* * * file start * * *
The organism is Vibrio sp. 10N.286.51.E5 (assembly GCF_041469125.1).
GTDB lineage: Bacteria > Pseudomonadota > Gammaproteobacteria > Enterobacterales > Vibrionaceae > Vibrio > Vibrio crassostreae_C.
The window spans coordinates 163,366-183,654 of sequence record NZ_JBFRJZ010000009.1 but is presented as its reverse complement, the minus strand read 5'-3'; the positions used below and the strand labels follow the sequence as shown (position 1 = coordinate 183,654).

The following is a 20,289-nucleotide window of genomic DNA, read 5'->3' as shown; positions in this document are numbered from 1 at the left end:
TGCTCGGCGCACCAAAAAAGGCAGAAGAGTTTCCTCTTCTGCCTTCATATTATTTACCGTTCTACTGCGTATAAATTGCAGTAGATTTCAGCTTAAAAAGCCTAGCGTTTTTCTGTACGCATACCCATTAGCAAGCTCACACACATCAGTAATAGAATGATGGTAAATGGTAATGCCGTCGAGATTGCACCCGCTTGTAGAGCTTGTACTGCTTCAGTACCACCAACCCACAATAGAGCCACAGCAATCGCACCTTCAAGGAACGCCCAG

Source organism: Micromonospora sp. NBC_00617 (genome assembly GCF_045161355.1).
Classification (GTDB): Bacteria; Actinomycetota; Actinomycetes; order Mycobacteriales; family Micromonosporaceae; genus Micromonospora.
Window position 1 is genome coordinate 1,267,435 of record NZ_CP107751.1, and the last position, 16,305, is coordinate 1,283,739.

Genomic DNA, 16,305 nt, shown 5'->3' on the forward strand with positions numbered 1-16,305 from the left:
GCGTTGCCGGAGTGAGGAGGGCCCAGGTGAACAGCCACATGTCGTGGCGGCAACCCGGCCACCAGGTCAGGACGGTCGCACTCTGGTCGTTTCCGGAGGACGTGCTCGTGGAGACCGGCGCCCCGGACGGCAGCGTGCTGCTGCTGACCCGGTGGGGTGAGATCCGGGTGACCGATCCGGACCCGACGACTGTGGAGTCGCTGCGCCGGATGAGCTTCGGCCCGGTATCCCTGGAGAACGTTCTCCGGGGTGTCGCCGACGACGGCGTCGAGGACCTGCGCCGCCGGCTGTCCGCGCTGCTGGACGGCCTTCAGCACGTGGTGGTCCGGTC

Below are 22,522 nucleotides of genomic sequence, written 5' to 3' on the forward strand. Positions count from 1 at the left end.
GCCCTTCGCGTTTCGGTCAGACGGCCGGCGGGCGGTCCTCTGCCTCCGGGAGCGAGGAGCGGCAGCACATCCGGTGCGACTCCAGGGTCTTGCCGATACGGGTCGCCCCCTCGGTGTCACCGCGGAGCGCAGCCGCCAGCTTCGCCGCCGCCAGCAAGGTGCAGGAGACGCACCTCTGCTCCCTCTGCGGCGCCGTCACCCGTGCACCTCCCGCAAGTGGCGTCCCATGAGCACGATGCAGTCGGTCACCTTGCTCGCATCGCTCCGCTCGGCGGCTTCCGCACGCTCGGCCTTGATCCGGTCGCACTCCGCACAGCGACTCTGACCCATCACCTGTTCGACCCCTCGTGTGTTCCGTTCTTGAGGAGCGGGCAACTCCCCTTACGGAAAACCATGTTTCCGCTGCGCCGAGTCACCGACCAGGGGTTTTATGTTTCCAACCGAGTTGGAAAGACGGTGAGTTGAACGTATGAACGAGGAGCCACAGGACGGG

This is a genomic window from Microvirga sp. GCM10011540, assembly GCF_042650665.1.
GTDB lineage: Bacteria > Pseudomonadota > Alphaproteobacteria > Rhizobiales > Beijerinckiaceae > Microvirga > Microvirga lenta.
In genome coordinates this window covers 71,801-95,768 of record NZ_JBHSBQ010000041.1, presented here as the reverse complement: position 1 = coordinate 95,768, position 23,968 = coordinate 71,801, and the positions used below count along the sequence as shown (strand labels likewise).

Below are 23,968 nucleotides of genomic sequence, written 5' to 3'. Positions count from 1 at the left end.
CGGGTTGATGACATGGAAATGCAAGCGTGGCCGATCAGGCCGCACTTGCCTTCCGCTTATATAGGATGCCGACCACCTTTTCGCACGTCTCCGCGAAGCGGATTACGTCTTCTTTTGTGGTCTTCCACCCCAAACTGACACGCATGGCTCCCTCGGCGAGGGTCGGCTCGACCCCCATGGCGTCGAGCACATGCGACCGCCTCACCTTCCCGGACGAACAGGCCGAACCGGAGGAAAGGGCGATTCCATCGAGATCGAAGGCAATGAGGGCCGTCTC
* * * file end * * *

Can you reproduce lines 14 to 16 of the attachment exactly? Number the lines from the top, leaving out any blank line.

GTDB lineage: Bacteria > Pseudomonadota > Alphaproteobacteria > Rhizobiales > Beijerinckiaceae > Microvirga > Microvirga lenta.
In genome coordinates this window covers 71,801-95,768 of record NZ_JBHSBQ010000041.1, presented here as the reverse complement: position 1 = coordinate 95,768, position 23,968 = coordinate 71,801, and the positions used below count along the sequence as shown (strand labels likewise).

Below are 23,968 nucleotides of genomic sequence, written 5' to 3'. Positions count from 1 at the left end.